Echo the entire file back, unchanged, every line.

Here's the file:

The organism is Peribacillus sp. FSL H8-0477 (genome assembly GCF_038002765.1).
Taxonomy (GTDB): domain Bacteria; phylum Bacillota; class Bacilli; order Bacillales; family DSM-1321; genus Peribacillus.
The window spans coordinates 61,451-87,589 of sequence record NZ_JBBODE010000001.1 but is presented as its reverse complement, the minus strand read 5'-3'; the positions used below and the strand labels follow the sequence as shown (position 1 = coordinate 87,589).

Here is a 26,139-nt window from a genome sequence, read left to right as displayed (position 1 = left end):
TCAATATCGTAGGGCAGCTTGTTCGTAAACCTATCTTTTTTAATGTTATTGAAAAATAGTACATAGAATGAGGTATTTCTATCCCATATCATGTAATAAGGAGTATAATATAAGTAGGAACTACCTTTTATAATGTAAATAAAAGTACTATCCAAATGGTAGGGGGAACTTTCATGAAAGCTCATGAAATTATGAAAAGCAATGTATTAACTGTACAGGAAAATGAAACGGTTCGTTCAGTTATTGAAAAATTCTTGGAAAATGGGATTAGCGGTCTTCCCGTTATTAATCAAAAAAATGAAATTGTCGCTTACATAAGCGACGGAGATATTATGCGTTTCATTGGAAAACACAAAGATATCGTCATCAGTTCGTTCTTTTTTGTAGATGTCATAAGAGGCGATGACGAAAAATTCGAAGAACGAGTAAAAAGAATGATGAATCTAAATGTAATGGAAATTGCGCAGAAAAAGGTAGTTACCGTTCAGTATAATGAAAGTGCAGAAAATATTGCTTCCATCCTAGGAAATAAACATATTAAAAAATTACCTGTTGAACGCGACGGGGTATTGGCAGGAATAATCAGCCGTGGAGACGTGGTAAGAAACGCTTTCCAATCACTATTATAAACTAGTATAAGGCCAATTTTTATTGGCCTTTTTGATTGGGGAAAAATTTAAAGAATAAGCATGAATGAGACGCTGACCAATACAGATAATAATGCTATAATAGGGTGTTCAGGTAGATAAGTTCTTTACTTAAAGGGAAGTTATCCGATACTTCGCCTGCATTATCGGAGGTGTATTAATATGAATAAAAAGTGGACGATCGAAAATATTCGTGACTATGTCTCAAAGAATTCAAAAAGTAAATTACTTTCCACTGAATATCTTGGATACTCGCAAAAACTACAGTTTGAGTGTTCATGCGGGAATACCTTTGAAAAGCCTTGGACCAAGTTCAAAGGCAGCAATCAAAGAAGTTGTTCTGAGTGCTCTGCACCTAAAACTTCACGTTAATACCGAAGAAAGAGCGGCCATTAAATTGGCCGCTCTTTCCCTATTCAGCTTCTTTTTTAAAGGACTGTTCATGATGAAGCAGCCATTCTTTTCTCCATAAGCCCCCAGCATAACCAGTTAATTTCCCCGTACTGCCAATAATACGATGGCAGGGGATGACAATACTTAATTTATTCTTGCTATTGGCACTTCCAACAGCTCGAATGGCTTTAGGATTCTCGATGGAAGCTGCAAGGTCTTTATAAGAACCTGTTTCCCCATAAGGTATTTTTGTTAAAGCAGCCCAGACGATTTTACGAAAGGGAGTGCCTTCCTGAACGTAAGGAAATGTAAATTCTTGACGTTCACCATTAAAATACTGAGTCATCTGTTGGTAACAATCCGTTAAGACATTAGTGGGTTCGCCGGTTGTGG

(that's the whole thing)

The organism is Peribacillus sp. FSL H8-0477 (genome assembly GCF_038002765.1).
Taxonomy (GTDB): domain Bacteria; phylum Bacillota; class Bacilli; order Bacillales; family DSM-1321; genus Peribacillus.
The window spans coordinates 61,451-87,589 of sequence record NZ_JBBODE010000001.1 but is presented as its reverse complement, the minus strand read 5'-3'; the positions used below and the strand labels follow the sequence as shown (position 1 = coordinate 87,589).

Here is a 26,139-nt window from a genome sequence, read left to right as displayed (position 1 = left end):
TCAATATCGTAGGGCAGCTTGTTCGTAAACCTATCTTTTTTAATGTTATTGAAAAATAGTACATAGAATGAGGTATTTCTATCCCATATCATGTAATAAGGAGTATAATATAAGTAGGAACTACCTTTTATAATGTAAATAAAAGTACTATCCAAATGGTAGGGGGAACTTTCATGAAAGCTCATGAAATTATGAAAAGCAATGTATTAACTGTACAGGAAAATGAAACGGTTCGTTCAGTTATTGAAAAATTCTTGGAAAATGGGATTAGCGGTCTTCCCGTTATTAATCAAAAAAATGAAATTGTCGCTTACATAAGCGACGGAGATATTATGCGTTTCATTGGAAAACACAAAGATATCGTCATCAGTTCGTTCTTTTTTGTAGATGTCATAAGAGGCGATGACGAAAAATTCGAAGAACGAGTAAAAAGAATGATGAATCTAAATGTAATGGAAATTGCGCAGAAAAAGGTAGTTACCGTTCAGTATAATGAAAGTGCAGAAAATATTGCTTCCATCCTAGGAAATAAACATATTAAAAAATTACCTGTTGAACGCGACGGGGTATTGGCAGGAATAATCAGCCGTGGAGACGTGGTAAGAAACGCTTTCCAATCACTATTATAAACTAGTATAAGGCCAATTTTTATTGGCCTTTTTGATTGGGGAAAAATTTAAAGAATAAGCATGAATGAGACGCTGACCAATACAGATAATAATGCTATAATAGGGTGTTCAGGTAGATAAGTTCTTTACTTAAAGGGAAGTTATCCGATACTTCGCCTGCATTATCGGAGGTGTATTAATATGAATAAAAAGTGGACGATCGAAAATATTCGTGACTATGTCTCAAAGAATTCAAAAAGTAAATTACTTTCCACTGAATATCTTGGATACTCGCAAAAACTACAGTTTGAGTGTTCATGCGGGAATACCTTTGAAAAGCCTTGGACCAAGTTCAAAGGCAGCAATCAAAGAAGTTGTTCTGAGTGCTCTGCACCTAAAACTTCACGTTAATACCGAAGAAAGAGCGGCCATTAAATTGGCCGCTCTTTCCCTATTCAGCTTCTTTTTTAAAGGACTGTTCATGATGAAGCAGCCATTCTTTTCTCCATAAGCCCCCAGCATAACCAGTTAATTTCCCCGTACTGCCAATAATACGATGGCAGGGGATGACAATACTTAATTTATTCTTGCTATTGGCACTTCCAACAGCTCGAATGGCTTTAGGATTCTCGATGGAAGCTGCAAGGTCTTTATAAGAACCTGTTTCCCCATAAGGTATTTTTGTTAAAGCAGCCCAGACGATTTTACGAAAGGGAGTGCCTTCCTGAACGTAAGGAAATGTAAATTCTTGACGTTCACCATTAAAATACTGAGTCATCTGTTGGTAACAATCCGTTAAGACATTAGTGGGTTCGCCGGTTGTGG